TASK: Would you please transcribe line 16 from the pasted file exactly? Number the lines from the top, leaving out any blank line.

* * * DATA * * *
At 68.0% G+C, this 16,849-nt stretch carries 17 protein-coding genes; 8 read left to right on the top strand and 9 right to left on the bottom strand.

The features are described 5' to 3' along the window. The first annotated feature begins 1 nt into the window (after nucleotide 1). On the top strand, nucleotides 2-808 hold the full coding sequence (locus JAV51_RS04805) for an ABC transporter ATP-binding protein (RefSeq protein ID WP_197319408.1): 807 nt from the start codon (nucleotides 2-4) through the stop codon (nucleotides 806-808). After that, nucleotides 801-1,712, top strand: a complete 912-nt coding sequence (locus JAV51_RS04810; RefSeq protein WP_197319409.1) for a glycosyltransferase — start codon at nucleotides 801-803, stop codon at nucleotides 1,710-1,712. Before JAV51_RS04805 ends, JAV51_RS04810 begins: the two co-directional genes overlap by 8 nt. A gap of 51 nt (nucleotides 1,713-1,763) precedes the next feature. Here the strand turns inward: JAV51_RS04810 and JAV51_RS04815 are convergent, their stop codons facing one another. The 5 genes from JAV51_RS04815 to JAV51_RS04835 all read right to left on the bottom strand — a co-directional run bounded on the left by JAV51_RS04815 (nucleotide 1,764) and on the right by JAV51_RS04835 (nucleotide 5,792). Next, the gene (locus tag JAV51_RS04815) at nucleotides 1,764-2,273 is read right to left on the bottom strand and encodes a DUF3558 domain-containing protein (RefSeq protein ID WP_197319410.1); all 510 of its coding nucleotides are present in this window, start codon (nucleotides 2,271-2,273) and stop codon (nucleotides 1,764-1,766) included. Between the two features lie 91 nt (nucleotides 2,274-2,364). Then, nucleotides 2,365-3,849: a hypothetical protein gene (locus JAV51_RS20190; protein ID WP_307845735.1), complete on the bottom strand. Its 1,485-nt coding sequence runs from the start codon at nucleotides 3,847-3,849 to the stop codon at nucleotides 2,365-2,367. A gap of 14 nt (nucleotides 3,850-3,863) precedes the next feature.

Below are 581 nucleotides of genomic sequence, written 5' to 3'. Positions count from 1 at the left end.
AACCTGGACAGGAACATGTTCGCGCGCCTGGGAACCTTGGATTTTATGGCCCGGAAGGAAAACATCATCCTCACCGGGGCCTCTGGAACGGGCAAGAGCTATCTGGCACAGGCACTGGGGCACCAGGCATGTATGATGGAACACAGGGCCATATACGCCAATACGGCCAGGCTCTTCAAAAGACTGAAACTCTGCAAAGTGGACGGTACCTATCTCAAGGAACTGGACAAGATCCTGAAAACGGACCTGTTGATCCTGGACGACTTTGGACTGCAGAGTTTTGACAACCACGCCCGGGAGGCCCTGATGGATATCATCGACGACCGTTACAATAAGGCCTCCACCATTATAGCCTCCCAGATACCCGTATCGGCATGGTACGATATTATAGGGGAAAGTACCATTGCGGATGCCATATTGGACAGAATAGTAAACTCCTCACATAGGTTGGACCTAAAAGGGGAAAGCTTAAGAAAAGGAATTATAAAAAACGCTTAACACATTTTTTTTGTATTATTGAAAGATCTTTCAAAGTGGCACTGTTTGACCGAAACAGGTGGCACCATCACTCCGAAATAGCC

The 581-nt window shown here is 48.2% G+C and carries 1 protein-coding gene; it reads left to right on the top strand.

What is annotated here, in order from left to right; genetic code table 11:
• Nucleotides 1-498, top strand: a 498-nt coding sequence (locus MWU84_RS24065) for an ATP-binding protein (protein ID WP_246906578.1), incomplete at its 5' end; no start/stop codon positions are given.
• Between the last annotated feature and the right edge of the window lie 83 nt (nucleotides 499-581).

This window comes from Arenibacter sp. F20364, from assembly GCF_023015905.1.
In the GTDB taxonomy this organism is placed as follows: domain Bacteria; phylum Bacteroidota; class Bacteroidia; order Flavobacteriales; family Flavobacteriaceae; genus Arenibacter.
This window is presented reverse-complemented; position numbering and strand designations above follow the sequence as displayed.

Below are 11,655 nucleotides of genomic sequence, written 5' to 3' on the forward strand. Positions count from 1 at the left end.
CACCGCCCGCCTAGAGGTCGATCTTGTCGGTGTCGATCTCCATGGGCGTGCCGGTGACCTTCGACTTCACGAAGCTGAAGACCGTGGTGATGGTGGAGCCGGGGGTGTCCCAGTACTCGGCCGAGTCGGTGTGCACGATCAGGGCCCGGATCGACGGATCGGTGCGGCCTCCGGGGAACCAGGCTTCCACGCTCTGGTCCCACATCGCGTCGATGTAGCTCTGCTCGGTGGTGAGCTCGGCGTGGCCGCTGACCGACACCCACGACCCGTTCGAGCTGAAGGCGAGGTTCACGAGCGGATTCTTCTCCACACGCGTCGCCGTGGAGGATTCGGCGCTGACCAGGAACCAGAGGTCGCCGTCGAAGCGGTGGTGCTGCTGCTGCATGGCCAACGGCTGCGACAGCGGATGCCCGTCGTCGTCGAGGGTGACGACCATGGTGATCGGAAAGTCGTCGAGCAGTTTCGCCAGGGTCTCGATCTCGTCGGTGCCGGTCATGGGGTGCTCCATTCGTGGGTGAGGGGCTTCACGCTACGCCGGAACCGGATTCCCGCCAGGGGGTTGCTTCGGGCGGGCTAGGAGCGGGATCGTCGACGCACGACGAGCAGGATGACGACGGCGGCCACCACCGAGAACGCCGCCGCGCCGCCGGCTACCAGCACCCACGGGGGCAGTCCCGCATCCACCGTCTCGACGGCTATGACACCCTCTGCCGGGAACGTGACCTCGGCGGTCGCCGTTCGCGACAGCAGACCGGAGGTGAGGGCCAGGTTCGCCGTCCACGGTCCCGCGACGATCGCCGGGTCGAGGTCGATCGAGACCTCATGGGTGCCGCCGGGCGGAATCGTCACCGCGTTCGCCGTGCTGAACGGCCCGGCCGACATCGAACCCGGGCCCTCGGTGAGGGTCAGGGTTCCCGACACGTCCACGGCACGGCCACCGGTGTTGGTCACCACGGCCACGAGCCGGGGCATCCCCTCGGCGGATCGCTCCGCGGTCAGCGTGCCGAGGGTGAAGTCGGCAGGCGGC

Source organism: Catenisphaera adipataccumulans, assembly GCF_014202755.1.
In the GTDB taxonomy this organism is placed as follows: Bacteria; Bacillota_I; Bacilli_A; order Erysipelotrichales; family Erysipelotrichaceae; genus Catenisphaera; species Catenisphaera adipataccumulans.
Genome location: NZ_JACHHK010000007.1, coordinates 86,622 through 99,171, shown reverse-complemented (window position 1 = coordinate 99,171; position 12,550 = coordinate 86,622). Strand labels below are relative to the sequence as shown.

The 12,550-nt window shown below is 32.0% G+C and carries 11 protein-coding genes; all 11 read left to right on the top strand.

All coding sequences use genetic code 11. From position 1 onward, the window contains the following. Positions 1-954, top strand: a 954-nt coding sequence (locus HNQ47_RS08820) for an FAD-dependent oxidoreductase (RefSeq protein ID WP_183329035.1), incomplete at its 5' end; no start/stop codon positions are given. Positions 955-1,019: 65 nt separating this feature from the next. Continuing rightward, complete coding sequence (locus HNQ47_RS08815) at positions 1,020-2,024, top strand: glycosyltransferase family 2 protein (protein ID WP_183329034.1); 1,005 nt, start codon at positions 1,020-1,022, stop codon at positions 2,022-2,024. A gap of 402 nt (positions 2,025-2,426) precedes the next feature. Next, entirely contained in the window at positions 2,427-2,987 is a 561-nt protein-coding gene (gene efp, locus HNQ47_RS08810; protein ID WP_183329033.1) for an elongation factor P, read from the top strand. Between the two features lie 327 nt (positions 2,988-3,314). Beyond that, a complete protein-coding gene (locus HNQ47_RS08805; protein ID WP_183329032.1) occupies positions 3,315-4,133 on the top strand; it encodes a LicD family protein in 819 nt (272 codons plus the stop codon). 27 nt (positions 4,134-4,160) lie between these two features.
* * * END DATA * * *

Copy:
Genome location: NZ_JACHHK010000007.1, coordinates 86,622 through 99,171, shown reverse-complemented (window position 1 = coordinate 99,171; position 12,550 = coordinate 86,622). Strand labels below are relative to the sequence as shown.